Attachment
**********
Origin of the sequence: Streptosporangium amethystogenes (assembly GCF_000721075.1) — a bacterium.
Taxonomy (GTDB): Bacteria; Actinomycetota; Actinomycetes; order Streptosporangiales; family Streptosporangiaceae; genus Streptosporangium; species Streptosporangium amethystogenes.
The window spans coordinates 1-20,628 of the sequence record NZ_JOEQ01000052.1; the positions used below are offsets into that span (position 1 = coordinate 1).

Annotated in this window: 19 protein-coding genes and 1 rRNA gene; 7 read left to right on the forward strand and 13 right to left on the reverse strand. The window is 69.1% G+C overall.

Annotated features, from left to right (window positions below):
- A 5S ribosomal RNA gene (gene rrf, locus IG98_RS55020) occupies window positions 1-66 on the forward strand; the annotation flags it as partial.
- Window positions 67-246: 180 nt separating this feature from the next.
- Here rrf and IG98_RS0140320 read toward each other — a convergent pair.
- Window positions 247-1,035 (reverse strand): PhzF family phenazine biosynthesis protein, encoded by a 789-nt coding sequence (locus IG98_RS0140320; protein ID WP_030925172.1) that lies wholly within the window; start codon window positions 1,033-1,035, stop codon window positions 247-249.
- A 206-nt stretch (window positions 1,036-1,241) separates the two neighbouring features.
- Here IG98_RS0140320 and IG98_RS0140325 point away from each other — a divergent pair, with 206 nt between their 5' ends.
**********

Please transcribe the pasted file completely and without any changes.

Origin of the sequence: Streptosporangium amethystogenes (assembly GCF_000721075.1) — a bacterium.
Taxonomy (GTDB): Bacteria; Actinomycetota; Actinomycetes; order Streptosporangiales; family Streptosporangiaceae; genus Streptosporangium; species Streptosporangium amethystogenes.
The window spans coordinates 1-20,628 of the sequence record NZ_JOEQ01000052.1; the positions used below are offsets into that span (position 1 = coordinate 1).

Annotated in this window: 19 protein-coding genes and 1 rRNA gene; 7 read left to right on the forward strand and 13 right to left on the reverse strand. The window is 69.1% G+C overall.

Annotated features, from left to right (window positions below):
- A 5S ribosomal RNA gene (gene rrf, locus IG98_RS55020) occupies window positions 1-66 on the forward strand; the annotation flags it as partial.
- Window positions 67-246: 180 nt separating this feature from the next.
- Here rrf and IG98_RS0140320 read toward each other — a convergent pair.
- Window positions 247-1,035 (reverse strand): PhzF family phenazine biosynthesis protein, encoded by a 789-nt coding sequence (locus IG98_RS0140320; protein ID WP_030925172.1) that lies wholly within the window; start codon window positions 1,033-1,035, stop codon window positions 247-249.
- A 206-nt stretch (window positions 1,036-1,241) separates the two neighbouring features.
- Here IG98_RS0140320 and IG98_RS0140325 point away from each other — a divergent pair, with 206 nt between their 5' ends.